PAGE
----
I don’t think that most of the people reading this really need to be made aware of how critical thinking is. Chances are if you’re reading this it’s because you can appreciate how awesome I am, which means you’re a pretty smart group. I pretty much wrote this to apologize for any times when I was presenting something that wasn’t true, and to preemptively apologize for any moments in the future where I lie to you all. Also, I wanted to blow my own horn about how smrt I am for finding those two examples.

Categories: History, Thought Exercise

Brooks beats Sumner

August 31, 2010 Leave a comment

If you think that politics are brutal now, you have to realize that most senators now are giant pussies. Sure they’re a bunch of blow hards that talk the talk, but none of them are up to the task to walk the walk. At least not like they did back in the day. And by back in the day, I mean some nebulous time that I’m not really sure on the details of. It was definitely after the founding of the country and before 1990. For sure it was in the 1850s, because that’s when Preston “Hard as Fuck” Brooks beat the everloving shit out of Charles “Meatbag” Sumner.

Sumner wasn’t afraid to talk shit, and made a fair amount of enemies in the senate. He was a staunch abolitionist, which in the 1850s didn’t buy many friends from the southern states, and called for the Fugitive Slave Act to be repealed. In a speech that lasted three hours. After making me listen to a speech for three hours, even if I agreed with everything he was saying, I would probably be ready to beat him too. Seriously, I get bored watching most television shows, and those are only an hour long.

When Kansas was first being settled and was about to make the jump from territory to state, there were a number of uprisings between southern racist bastards and good-hearted slightly-less-racist-than-southerners-but-still-opposed-to-slavery-northerners. Otherwise known as border ruffians and free-staters respectively. With all of these goings on, Sumner made a new speech condemning Kansas-Nebraska act and the authors of it. And by condemning I mean he ripped them some new assholes. While doing this, he poked fun at Andrew Butler’s physical appearance and way of speaking. This was no doubt hilarious out of context, but it became less so if you knew that the reason for Butler’s unique appearance and speech was that the had suffered a stroke a few years before.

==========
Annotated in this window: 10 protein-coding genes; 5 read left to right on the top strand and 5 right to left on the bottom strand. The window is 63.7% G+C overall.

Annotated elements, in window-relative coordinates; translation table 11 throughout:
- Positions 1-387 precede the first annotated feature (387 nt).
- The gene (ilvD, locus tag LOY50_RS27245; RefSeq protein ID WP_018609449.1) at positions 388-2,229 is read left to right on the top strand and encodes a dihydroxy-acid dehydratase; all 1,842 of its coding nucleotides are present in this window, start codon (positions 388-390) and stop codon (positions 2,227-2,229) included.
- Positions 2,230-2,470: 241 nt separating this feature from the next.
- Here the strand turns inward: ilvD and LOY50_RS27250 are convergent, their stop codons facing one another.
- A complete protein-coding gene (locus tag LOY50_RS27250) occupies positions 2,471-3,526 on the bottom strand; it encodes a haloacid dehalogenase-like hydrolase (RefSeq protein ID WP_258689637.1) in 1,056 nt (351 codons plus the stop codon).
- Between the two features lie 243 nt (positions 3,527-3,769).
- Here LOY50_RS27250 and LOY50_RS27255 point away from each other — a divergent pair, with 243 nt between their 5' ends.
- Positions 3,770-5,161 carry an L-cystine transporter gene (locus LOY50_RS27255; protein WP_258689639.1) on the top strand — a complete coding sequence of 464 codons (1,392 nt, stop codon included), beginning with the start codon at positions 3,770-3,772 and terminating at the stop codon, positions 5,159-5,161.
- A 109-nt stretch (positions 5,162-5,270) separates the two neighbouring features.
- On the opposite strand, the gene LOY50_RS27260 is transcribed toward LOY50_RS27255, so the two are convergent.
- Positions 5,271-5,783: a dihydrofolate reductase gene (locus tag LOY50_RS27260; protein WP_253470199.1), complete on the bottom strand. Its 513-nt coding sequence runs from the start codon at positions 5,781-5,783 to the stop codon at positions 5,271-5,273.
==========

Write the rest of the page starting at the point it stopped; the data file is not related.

Well, Preston Brooks, who was Butler’s nephew, didn’t like that. Not. One. Bit. So, he takes a walking stick, comes up to Sumner a few days later and proceeded to beat Sumner mercilessly. “You want to front mutherfucka, and diss my peeps. I’m as hard as fuck, muthafucka and you’d best stop talkin’ shit before you git got! South side represent.” Is what Brooks should have said during the altercation, instead he simply took Sumner, “Mr. Sumner, I have read your speech twice over carefully. It is a libel on South Carolina, and Mr. Butler, who is a relative of mine.”

This was not the usual way of doing things amongst gentlemen of the era. Usually there was a duel. However, when Brooks proposed the idea of a duel to one of his friends, Laurence Keitt, Keitt told Brooks that duels were for men of equal stature in society, and suggested that Sumner was somewhat lower than a gentleman, falling more in line with a drunkard. As bum wars have proven time and again beating drunks is hilarious so Brooks decided to go with the walking stick approach.

After the attack, a bunch of idiots decided to send Brooks a whole slew of walking sticks, often with suggestions as to whom he should beat next. Instead of being sent to jail for beating the shit out of a fellow senator, Sumner wasn’t even arrested. Well, if he wasn’t arrested he surely would’ve been kicked out of the senate, right? I mean, he nearly killed someone on the senate floor. Nope. He narrowly survived a vote to kick him out of the senate. Instead of staying on, though,  he choose to resign. Classy move on his part.

As for Sumner, it took him three years before he was able to return to work at the senate. Of course, in the 1800s people, when not being hard as fuck, were pretty lame. I mean, have you ever read any books written in the era? Those mother fuckers passed out at the drop of a hat. Seriously, I’m sure if you look hard enough you would find a case where some guy dropped his hat and went, “By Jove, I believe I feel a bit of the brain fever coming on.” Even after Sumner came back to the senate he suffered from severe migraines and from what is now known to be post traumatic stress disorder. In other words, Brooks done fucked his shit up proper.